- Managing employees: It seems like every time there is a problem with the connectivity on the Airtel network it is blamed on system upgrades. We either experience a lack of access to basic functions such as just checking airtime balances or, there is no service at all. Are all the people in their positions qualified to be there? If they are losing out on talent to other mobile operators are they replacing them with capable team players ? Again the noise in the corridors indicate that Airtel is losing talent , ” People don’t leave bad companies. They leave bad managers.” They don’t always leave because of company structures and unfavourable working conditions. They normally leave because of disorganised managers and lack of leadership. Its time to for some deep introspection and look at how people are managed and ascertain its impact on the profitability of the organisation. If the manner in which people are managed is poor then we will continue to get upgrade failures. It’s time to look at the softer issues as to how people work together to deliver result. To move from a collection of individuals to a “team”. To bring back the unity and bonds that make up an organisation’s DNA. To avoid poor planning not only in projects but also people succession.
- Managing customers: The call centre agent is the person who always gets the short end of the stick. They get to hear of the problem first and take the full brunt of the customers wrath. More often than not they are given a soothing story of how the problem is being resolved or what the problem may be. They do their best to explain to upset customers with the little knowledge they know in the beginning of any crisis. Later when they have a better informed they make do with the official explanation. The truth is, customers will stay more loyal to a brand that values honesty. If you read through the apology notice above, it does not give a reason why there were subscription problems, it just tells us the problems we already know we’re facing. There is no mention of a system upgrade in there, just that they will rectify the problem, but what problem? Consumers want to know most if not everything and Airtel is feeding us scraps of data. The ‘right to know’ policy is being avoided, which alienates a customer from a brand. The feeling that they are hiding something creeps in and as a client, one would start to weigh their options of whether to leave the network and go to another, resulting in the loss of revenue eventually to the ‘secretive’ operator. Be open and transparent, people want to empathise with you if you only let them. People are not mushrooms, to be kept in the dark.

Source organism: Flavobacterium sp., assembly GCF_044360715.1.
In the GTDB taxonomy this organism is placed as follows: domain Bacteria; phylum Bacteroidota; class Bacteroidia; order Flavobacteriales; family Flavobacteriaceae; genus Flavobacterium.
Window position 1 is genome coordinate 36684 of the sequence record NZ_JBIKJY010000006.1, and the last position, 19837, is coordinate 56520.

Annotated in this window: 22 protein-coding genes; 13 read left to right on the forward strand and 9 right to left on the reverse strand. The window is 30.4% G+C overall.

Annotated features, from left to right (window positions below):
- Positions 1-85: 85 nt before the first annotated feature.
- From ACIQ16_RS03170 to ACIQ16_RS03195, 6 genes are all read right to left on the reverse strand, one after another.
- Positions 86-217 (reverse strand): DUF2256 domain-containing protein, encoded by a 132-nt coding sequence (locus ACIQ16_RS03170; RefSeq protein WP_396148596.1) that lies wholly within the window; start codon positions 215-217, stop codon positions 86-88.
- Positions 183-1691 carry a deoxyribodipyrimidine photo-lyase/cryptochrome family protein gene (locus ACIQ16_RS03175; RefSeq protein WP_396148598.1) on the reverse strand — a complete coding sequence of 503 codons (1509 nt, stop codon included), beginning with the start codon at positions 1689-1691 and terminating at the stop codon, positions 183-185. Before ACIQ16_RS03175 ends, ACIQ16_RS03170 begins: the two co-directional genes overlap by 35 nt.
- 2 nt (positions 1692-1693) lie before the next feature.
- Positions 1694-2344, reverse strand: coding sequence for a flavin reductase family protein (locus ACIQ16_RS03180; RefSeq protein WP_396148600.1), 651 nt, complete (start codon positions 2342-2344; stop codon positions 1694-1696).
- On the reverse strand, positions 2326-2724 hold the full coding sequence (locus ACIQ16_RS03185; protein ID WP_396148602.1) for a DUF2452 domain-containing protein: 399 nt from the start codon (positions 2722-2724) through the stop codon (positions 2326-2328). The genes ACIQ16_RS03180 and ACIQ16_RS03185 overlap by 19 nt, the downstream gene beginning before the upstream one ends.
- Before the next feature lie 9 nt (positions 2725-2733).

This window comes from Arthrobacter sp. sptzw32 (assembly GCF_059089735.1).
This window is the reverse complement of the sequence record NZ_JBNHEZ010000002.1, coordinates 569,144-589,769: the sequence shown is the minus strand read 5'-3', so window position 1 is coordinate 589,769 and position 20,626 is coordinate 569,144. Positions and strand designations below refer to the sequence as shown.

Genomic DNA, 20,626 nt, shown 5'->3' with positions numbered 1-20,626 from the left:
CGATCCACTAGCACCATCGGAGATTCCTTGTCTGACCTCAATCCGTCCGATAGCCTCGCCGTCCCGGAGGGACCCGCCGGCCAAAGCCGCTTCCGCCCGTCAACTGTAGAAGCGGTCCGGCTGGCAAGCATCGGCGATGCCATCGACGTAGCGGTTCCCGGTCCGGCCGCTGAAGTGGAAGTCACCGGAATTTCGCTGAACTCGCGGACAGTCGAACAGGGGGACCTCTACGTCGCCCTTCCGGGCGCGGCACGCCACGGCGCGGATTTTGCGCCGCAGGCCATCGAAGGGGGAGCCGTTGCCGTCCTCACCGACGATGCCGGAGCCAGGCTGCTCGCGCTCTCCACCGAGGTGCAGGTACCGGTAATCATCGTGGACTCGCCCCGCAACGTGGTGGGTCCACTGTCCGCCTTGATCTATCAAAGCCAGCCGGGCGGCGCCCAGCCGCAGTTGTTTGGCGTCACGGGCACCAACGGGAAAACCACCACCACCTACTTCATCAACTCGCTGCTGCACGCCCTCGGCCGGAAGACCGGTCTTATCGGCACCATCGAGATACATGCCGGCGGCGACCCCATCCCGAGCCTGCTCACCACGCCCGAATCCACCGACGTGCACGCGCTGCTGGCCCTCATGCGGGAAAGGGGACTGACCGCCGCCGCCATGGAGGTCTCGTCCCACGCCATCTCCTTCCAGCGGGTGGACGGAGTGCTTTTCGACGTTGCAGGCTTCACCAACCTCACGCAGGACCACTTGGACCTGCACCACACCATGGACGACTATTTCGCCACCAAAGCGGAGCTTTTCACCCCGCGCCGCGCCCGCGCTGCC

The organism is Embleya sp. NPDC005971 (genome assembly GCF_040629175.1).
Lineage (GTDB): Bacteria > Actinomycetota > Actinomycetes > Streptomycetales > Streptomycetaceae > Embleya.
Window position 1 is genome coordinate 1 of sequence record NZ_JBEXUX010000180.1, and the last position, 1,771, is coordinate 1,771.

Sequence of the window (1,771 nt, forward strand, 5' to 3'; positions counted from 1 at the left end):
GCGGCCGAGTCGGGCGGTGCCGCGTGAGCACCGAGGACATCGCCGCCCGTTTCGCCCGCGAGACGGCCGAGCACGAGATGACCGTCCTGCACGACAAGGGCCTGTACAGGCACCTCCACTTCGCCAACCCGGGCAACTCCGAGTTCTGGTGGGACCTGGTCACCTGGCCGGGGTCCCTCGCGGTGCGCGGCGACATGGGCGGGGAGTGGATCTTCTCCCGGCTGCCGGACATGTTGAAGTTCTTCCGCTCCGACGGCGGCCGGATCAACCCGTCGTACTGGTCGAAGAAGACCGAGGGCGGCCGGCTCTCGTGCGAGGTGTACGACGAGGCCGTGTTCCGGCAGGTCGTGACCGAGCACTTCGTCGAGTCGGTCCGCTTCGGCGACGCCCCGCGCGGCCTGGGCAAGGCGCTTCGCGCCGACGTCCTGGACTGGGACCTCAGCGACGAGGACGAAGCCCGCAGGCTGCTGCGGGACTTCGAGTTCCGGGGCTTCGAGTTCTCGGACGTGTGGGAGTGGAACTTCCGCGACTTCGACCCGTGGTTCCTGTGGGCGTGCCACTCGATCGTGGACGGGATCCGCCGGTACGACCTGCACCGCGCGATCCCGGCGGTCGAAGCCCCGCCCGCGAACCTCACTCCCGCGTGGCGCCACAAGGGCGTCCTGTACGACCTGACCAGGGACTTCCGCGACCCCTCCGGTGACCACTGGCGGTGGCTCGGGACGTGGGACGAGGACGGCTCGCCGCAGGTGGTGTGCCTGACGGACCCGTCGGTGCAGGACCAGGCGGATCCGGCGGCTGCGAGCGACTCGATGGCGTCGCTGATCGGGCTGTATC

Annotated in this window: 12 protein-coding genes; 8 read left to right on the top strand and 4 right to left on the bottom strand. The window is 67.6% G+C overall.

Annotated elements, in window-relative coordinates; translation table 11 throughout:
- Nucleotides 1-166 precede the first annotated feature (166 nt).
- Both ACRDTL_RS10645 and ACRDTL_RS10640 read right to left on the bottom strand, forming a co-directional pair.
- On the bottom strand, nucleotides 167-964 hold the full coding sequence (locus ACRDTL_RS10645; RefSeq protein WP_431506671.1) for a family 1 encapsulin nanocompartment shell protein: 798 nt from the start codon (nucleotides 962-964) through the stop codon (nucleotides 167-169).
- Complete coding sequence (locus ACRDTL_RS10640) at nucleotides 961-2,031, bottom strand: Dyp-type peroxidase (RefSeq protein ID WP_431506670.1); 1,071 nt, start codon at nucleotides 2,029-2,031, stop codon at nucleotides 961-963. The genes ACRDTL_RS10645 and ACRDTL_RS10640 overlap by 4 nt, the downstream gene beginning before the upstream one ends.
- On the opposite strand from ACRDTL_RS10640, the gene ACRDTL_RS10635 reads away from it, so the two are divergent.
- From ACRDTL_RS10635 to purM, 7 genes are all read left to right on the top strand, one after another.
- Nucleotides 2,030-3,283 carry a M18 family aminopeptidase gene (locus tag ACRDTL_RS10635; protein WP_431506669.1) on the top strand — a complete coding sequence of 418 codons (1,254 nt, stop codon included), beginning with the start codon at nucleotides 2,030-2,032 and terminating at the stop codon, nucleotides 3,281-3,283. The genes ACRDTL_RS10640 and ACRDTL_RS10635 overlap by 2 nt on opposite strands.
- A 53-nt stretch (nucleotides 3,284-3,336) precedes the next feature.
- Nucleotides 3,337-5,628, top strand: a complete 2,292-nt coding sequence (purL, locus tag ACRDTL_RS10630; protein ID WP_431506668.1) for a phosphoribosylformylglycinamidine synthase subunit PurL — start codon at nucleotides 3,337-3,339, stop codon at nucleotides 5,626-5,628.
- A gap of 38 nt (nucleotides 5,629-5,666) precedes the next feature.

An organisation is only as good as the people who run it. Look after your people, treat them the way you yourself would like to to be treated and 80% of your problems will literally disappear! Not only will this help retain expertise it will also attract talent.
Lastly, the honesty card works every time it’s pulled. The more people feel that the company has some emotional attachment and empathy towards them and are willing to let it all out, the more of a shoulder the customer is willing to give.
Image Credits: A Lotta Signs, Gwoltal, Holy Kaw